Skip to content

Ann Arbor Elected Officials and Community Leaders Call on Trinity Health to Reinstate Lab Workers It Fired for Advocating for Quality Services, Safer Working Environment

  • Trinity Health fired 13 laboratory workers after they protested the loss of a frontline manager
  • Fired workers have filed federal Unfair Labor Practice charges against Trinity
  • Trinity’s retaliation out of step with rising public opposition to corporate interference with worker organizing 

Ann Arbor, Mich. –  Eleven workers from Trinity Health Outpatient Laboratories were terminated Monday following months of advocating for safer working conditions. Thursday, workers   had learned that their clinical supervisor was ordered to go through their belongings because of their union support and they believed she was terminated for refusing to do so. After working for months in a continuously stressful environment that included multiple safety concerns, many staff reached an emotional breaking point Thursday and followed the normal procedures to take a day for themselves and went home. 

After working for months in a continually stressful environment with multiple safety concerns, lab workers reached an emotional breaking point March 9.

“After months of advocating for safer working conditions and safe staffing with no response from the Trinity administration, we were heartbroken when it was communicated that the only manager who was also advocating for improved safety  was forced to resign last Thursday after refusing to spy on our organizing efforts,” said Matthew Miller, a lab tech. “For us this was a tipping   point. Trinity had been disregarding our safety for far too long. In the last few months they had been pulling us from our work to hold us in meetings about how horrible unions are, putting profits over the safety of employees and patients. ”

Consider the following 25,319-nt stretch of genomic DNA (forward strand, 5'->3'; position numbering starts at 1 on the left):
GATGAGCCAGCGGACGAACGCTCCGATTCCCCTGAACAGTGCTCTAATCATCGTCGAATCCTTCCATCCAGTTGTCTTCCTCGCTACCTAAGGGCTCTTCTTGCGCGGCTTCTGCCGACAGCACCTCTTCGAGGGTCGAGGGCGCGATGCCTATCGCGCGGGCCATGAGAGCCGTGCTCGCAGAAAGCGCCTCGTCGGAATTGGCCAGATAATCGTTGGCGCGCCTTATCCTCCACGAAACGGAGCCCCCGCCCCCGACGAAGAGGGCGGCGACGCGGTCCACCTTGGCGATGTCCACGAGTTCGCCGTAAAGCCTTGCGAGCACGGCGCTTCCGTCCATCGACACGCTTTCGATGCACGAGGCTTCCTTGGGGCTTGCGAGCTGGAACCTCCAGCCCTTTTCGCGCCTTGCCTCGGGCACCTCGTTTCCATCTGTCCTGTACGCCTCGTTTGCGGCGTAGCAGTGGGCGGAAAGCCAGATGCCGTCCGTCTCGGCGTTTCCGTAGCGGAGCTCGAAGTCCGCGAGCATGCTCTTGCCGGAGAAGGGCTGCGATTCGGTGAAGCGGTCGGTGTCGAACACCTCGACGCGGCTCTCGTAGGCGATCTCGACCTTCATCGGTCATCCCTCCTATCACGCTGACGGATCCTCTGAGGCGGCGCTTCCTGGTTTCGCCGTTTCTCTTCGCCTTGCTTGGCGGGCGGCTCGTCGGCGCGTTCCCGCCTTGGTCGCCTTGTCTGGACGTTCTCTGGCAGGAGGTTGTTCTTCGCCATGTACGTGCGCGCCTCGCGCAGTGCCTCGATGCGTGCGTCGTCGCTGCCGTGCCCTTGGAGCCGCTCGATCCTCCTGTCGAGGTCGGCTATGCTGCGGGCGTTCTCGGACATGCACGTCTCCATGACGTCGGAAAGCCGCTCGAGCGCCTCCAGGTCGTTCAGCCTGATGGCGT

Trinity first prevented the workers from returning to work on Friday, then on Monday fired 13 of the workers who bravely stood up together in solidarity for what they believed in. Trinity’s decision forced two labs already short staffed to close.

The workers are organizing with SEIU Healthcare Michigan, which filed a complaint about surveillance of the workers with the National Labor Relations Board. 

Last week, elected officials and labor leaders expressed their support for the lab workers when they were prevented from returning to work on Friday. 

State Rep. Carrie Rheingans (D-Ann Arbor):  “I’ve long admired Trinity Health’s dedication to their patients, staff, and community through my past work with them on rolling out the Affordable Care Act and community benefit activities. In my recent talks with them, other hospital and healthcare organizations, staff safety is at the top of their concerns, and I’m very worried about this too. I’m hoping these workers can get back to work, where they want to be. We’re so short on staff across healthcare professions, we really need them to be able to get back to serving patients.”

Ian Robinson, president of the Huron Valley Area Labor Federation, AFL-CIO: “The labor movement in this county stands behind Trinity workers who perform vital health services every day for our community. Their safety concerns are legitimate and must be addressed.  The quality of care that we as patients receive depends upon it. We call on Trinity to let these workers return to their jobs without delay or penalty. Their right to organize must be respected.  It was an honor to stand with them this morning when they offered to return to work, but a shame that we had to be there. I am very disappointed that Trinity HR people would neither agree to this simple request nor listen to what workers and supporters like us had to say. The HVALF represents 18,000 union members and we support these Trinity workers 100%. We’ll be there for them if and when they need us. Treating them fairly and respecting their right to form a union are core components of the Catholic social teachings that this institution is supposed to be guided by. We call on Trinity to live up to their foundational principles and do the right thing without delay.”

Jamie Brown, RN, president of Michigan Nurses Association: “All healthcare workers should have the right to organize and speak out about safety concerns without intimidation or retaliation. We are calling on Trinity to immediately reinstate its workers and stop wasting its resources by suppressing the voice of its employees.”3